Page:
One Fine Day


One Fine Day

by Nonny Hogrogian

New York: Simon & Schuster, 1971

28 pp.

Age: 3 +

Interests: folktales, animals, foxes, Armenian folktales

One fine day a fox steals milk from a farmwoman, who cuts off his tail. The fox fears his friends will laugh at him without his tail – the farmwoman will only sew it back on if he returns the milk. In a long chain of negotiations, the fox finally gets some milk for the woman and gets his tail back in return.

A retelling of an old Armenian folktale. There are many stories from different countries with a similar structure: the hero/heroine needs something but whenever they ask someone for help, the response is “I will give you x, if you give me y”, thereupon they need to go ask someone else for ‘y’, and so on and so on until they finally get what they originally wanted. This version has a little more resonance than the usual hard luck story, as the sequence of events are set into motion by the fox’s misdeed – stealing the milk – and so his labours serve as penance for his crime. And at the end, with his tail sewn back on, he happily runs off to rejoin his friends.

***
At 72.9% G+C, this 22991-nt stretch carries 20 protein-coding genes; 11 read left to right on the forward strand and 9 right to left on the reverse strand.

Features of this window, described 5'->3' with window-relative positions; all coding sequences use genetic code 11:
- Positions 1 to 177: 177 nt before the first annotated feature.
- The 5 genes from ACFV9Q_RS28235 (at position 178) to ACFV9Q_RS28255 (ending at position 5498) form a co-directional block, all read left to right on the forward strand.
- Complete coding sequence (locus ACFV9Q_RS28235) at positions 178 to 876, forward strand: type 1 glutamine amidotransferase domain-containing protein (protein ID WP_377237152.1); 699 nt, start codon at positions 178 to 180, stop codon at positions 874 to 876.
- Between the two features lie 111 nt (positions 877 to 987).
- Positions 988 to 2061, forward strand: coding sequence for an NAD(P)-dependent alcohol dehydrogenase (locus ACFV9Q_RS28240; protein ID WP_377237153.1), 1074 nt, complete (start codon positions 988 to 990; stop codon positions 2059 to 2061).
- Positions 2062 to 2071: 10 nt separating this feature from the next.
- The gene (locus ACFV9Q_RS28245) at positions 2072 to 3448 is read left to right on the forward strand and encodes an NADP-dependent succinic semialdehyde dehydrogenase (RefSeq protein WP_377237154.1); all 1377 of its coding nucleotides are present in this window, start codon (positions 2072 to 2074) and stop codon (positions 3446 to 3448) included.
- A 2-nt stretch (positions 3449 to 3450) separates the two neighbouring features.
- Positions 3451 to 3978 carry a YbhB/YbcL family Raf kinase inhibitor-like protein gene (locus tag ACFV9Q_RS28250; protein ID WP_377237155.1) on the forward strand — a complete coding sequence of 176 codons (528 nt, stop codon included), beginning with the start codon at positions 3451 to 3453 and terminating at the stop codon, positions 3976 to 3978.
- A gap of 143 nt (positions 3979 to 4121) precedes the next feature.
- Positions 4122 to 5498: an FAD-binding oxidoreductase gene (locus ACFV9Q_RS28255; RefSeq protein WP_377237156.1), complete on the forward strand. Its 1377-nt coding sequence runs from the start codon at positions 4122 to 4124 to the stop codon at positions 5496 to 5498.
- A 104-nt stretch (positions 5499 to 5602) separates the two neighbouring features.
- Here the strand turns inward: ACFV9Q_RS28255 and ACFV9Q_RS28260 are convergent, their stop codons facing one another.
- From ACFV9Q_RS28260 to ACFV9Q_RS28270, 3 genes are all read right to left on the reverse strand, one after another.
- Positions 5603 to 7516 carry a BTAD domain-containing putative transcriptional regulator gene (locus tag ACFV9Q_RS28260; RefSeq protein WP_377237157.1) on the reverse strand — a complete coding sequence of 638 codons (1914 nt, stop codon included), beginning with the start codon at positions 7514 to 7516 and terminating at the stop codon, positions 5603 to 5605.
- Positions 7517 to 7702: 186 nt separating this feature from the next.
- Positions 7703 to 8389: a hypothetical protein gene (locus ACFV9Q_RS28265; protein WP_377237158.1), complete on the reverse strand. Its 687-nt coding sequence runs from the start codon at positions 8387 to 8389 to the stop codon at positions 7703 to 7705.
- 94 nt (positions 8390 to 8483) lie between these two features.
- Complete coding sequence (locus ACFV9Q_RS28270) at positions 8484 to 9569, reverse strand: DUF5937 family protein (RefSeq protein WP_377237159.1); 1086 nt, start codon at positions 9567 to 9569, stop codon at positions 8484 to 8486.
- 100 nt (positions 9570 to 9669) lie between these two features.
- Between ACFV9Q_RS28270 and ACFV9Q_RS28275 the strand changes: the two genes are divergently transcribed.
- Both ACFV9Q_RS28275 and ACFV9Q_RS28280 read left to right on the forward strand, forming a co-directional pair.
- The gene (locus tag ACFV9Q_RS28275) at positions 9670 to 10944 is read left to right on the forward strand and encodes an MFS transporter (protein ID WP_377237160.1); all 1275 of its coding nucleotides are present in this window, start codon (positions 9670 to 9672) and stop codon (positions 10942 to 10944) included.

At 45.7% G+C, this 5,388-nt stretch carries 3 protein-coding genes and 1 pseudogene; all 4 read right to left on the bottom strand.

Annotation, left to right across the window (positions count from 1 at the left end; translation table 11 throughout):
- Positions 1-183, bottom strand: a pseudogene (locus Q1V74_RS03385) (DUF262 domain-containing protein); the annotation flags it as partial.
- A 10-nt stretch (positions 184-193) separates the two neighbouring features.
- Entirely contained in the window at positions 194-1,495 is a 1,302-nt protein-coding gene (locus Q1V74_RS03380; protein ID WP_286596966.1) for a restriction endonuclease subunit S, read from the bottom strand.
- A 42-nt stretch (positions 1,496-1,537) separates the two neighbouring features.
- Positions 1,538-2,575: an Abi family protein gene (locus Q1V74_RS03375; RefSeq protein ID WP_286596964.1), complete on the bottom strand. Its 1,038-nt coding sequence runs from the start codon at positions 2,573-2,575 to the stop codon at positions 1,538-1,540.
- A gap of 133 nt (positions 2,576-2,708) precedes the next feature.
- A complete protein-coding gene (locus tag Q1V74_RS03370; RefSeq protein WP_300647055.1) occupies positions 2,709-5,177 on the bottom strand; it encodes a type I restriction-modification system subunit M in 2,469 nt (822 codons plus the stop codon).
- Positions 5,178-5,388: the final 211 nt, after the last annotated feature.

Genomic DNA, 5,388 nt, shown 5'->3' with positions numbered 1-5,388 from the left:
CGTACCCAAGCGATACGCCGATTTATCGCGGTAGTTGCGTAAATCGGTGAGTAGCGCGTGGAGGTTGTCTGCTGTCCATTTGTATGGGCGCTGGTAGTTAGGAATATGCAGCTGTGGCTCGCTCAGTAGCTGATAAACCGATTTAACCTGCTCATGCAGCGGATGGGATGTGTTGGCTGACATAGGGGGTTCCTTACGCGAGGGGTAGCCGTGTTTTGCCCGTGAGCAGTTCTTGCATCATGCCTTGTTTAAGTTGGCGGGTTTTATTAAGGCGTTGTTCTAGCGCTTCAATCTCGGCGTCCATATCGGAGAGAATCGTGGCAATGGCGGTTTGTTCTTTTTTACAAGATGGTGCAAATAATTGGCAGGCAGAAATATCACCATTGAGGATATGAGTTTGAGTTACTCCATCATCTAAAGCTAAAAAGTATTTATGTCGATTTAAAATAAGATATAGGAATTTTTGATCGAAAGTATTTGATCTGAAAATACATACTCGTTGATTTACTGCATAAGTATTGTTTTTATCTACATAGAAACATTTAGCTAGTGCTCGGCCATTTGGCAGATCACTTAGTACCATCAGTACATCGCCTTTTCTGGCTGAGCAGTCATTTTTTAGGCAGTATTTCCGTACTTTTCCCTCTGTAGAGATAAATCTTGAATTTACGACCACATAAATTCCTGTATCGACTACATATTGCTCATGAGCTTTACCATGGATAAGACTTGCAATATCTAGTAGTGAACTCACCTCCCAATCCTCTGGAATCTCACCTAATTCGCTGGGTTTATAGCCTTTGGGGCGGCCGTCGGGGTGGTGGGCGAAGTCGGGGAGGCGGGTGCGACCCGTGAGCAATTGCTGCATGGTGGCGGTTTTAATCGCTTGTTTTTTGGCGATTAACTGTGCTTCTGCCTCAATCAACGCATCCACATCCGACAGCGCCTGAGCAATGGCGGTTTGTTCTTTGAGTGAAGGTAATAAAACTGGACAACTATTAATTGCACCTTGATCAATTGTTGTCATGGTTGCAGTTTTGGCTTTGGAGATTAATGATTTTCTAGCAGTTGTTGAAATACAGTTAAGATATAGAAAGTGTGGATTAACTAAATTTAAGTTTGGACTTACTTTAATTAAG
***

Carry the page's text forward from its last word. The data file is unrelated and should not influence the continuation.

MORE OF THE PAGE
Illustrations are bright and expressive, and the little fox becomes quite sweet as he pursues his goal. Indeed, as he carries on asking and asking various people and animals for what he needs he looks more and more gentle and contrite. I like, too, that his main motivation in getting his tail back is simply so that his friends won’t laugh at him.

(This title on amazon.)


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All writings posted here are © Kim Thompson, unless otherwise indicated. For all artwork on this site, copyright is retained by the artist.
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